However, there is little recognition of the problem of the effect of the accumulation of heavy metals on the enzymatic activity of soils under saline stress. For that reason, the aim of this paper was to evaluate the ecological risk posed by the accumulation of heavy metals in the salt-affected soils of the habitat covered by the EU Natura 2000 program in relation to the activity of soil redox enzymes. The research involved the halophyte reserve in the small Polish town (Ciechocinek; north-central Poland). It was assumed that long-term human impact related to both the operation of the medical spa town and the agricultural land use in the adjacent areas can affect the relationships between enzymatic activity and other soil properties. The research results can be useful for monitoring of the human-transformed habitats, e.g., in terms of developing new protection recommendations.

Materials and methods

Study area

“Ciechocinek” halophyte reserve (1.88 ha), established in 1963, is one of the three reserves of halophytes in Poland. It is located in the Vistula river valley, adjacent to the graduation towers of the Ciechocinek medical spa (52°52’ N; 18°46’ E; Fig. 1). Wooden constructions from the nineteenth century, unique in Europe, were built in order to concentrate the brine in the process of salt production. Wooden graduation towers built according to the project of Stanisław Staszic have ca. 2 km in length and ca. 15 m in height. Oak balks constitute their base, whereas frames are built of pine wood. The interiors of these buildings are filled with brushwood of blackthorn (Prunus padus L.) (Gugnacka-Fiedor 2011). Those constructions are unique in Europe wooden structures filled up with blackthorn branches used for salt production process. The brine is condensed as a result of exposure to sunlight and wind and then transported by pipeline to the saltwork.

Fig. 1
Localization of the study area

In the past, meadows in the Vistula River valley (including the reserve) were supplied by groundwater in contact with the Zechstein salt rock deposits. As a result of the valley irrigation and drainage, mostly in the 1950s and 1960s, the groundwater level decreased by more than 1 m. This action has contributed to an almost complete disappearance of halophytes (Wilkoń-Michalska 1962, 1970). Today, little areas of salt-affected soils exist only thanks to the supply with saline sewage from the medical spa town (also from the graduation towers), and thus, the communities of halophytes with Salicornia europaea, Aster tripolium, Puccinellia distans and Spergularia salin occur only within the ditch discharging saline waters, being the south-eastern border of the reserve (Warot and Nienartowicz 2001; Fig. 1). The area of the reserve is mowed and partially grazed. In December 2008, due to its unique character of halophytes on inland stands in Europe, the Special Area of Conservation Natura 2000 PLH 040019 Ciechocinek has been created. It also includes the area of halophytes reserve and the area of the neighboring agricultural land which in the 1960s was the area of salt meadows and the graduation tower (Fig. 1). The latter is a stand of halophytes which could again occupy the area of the reserve after introducing new protection rules (revitalization). The studied soils were formed on the alluvial sediments. According to the international soil classification WRB (IUSS Working Group WRB 2015), most of them can be referred to as Fluvic Gleysols (Salic, Sodic).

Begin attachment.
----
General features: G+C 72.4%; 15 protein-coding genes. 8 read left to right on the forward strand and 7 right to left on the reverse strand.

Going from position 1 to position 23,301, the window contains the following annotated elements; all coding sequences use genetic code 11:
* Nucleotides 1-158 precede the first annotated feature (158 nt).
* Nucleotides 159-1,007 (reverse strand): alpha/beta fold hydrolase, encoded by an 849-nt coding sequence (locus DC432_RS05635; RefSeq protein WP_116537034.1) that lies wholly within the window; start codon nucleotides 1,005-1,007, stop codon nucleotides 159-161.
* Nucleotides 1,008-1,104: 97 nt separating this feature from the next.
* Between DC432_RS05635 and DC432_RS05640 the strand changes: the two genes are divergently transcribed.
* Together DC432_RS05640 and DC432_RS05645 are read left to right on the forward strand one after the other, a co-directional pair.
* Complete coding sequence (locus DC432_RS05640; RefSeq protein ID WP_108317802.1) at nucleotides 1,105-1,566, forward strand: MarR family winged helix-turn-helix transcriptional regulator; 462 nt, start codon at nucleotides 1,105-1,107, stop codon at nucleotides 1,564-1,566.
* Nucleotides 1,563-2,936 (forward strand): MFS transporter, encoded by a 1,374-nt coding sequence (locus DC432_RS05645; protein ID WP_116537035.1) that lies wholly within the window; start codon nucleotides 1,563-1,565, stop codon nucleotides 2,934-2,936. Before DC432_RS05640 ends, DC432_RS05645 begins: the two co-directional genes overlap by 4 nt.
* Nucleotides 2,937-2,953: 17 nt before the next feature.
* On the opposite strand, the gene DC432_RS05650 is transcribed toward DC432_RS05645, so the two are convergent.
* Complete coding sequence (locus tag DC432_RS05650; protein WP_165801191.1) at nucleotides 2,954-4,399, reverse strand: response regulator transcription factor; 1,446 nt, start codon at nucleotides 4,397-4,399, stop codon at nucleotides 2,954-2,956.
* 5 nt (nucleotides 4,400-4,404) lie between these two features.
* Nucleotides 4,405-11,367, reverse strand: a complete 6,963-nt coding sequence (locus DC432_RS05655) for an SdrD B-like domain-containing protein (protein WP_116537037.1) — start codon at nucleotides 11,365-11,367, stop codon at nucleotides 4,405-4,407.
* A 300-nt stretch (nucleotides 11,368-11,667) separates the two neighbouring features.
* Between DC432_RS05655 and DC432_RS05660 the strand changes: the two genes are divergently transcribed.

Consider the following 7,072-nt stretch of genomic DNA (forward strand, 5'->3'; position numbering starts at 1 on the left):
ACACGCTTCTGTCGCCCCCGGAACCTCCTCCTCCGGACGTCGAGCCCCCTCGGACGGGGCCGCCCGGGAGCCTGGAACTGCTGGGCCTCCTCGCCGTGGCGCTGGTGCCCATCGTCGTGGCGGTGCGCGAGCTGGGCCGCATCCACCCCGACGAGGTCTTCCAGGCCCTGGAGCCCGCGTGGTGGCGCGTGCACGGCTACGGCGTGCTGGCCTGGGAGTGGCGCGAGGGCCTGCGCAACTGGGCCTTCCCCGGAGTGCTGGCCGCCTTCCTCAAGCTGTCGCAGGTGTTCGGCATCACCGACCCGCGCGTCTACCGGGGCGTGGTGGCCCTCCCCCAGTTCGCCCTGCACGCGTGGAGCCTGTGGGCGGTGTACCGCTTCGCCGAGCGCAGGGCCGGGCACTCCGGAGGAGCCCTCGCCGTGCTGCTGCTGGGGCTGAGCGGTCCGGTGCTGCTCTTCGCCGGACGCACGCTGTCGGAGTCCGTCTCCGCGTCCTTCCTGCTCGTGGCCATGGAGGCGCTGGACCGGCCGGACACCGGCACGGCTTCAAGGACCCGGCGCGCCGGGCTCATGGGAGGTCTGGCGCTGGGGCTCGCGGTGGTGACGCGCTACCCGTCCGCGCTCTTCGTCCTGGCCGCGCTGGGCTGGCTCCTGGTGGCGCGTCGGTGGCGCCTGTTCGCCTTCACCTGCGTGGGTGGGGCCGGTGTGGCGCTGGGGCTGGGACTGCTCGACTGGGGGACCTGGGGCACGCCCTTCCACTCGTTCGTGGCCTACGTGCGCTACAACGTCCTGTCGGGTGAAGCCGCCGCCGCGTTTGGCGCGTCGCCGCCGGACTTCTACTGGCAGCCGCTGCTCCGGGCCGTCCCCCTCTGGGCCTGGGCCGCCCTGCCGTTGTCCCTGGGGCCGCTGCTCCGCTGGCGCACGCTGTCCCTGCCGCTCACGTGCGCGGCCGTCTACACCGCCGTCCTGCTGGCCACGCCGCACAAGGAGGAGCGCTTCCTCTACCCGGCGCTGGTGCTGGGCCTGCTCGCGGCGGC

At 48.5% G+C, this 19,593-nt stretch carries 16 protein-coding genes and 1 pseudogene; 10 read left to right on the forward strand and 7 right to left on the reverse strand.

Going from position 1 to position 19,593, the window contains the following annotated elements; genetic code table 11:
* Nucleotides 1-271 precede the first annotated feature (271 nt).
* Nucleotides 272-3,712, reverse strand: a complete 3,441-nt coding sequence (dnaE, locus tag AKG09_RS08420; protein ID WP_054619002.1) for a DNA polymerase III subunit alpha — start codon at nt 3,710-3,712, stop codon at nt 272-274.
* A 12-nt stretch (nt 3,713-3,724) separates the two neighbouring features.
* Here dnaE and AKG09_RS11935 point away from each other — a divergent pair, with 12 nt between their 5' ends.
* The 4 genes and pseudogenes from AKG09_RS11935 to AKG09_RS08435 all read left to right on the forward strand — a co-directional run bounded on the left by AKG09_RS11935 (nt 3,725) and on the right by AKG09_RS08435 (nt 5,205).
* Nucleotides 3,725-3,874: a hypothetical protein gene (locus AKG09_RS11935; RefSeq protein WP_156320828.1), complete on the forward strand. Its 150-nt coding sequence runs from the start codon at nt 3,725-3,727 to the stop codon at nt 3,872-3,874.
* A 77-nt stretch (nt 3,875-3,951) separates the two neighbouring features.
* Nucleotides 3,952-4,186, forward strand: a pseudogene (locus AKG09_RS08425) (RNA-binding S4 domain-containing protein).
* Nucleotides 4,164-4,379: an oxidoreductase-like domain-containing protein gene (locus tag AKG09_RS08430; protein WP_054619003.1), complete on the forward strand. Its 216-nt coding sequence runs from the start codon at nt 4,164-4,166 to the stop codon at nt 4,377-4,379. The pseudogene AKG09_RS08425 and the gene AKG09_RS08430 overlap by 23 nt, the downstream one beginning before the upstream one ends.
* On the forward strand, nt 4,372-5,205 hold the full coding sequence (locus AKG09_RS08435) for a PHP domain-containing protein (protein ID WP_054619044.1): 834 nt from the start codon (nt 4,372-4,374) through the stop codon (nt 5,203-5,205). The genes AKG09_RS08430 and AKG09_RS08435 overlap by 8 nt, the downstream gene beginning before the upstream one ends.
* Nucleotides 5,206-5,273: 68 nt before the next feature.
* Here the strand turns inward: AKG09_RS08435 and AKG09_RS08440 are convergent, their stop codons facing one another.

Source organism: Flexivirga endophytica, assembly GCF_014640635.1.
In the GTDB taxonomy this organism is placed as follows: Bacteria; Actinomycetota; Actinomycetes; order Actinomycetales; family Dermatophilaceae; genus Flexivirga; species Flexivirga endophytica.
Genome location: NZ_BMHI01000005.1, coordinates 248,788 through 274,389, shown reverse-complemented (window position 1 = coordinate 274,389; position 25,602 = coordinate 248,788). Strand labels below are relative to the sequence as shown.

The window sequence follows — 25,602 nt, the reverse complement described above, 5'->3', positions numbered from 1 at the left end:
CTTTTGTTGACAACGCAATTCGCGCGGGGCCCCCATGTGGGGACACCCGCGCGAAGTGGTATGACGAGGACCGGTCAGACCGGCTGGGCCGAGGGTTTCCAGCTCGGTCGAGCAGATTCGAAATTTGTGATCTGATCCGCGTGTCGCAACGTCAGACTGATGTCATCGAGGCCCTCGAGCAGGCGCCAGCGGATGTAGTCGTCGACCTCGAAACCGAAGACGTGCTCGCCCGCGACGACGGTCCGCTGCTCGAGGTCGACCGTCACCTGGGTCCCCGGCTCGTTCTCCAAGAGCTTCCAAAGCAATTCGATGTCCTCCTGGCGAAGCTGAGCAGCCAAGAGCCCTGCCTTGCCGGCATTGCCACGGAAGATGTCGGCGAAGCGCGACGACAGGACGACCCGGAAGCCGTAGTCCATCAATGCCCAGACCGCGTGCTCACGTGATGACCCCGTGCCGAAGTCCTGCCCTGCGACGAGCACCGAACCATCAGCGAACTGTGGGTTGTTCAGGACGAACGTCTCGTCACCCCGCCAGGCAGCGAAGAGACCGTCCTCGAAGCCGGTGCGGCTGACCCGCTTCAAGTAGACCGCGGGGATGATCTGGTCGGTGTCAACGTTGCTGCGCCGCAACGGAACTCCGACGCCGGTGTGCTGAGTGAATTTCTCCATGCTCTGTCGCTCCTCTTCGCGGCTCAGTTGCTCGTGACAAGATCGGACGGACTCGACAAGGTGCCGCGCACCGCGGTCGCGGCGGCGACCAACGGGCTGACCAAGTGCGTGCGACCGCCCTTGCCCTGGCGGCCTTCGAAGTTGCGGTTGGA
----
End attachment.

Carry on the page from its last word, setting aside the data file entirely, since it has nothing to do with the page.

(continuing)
Sampling and analysis

The fieldwork was conducted in 2015. A total of 16 sampling sites were located in the meadow (1–7), along the drainage ditch (8–14 and 16), and in the arable field (15). Soil samples were collected from the 0–20-cm depth in each site.

Before analytical processing, soil materials were air-dried at room temperature, disaggregated, homogenized, and sieved through a 2-mm mesh. The following analyses were performed for the soil samples: grain-size distribution by the laser diffraction method applying the Mastersizer MS 2000 analyzer, pH in H2O (PN-ISO 10390: 1997) and pH in 1 M KCl potentiometrically (PN-ISO 10390: 1997), the total organic carbon (OC) was determined with the TOC FORMACTSTM analyzer Primacs (provided by Skalar), electrical conductivity of 1:5 soil-water extract (EC1:5) using the conductometric method (van Reeuwijk 2002), and the content of selected heavy metals (Pb, Cu, Ni, Cd, and Zn) by atomic absorption spectrophotometry (AAS) after extraction of samples with a mixture of acids HF+HClO4 (Crock and Severson 1980).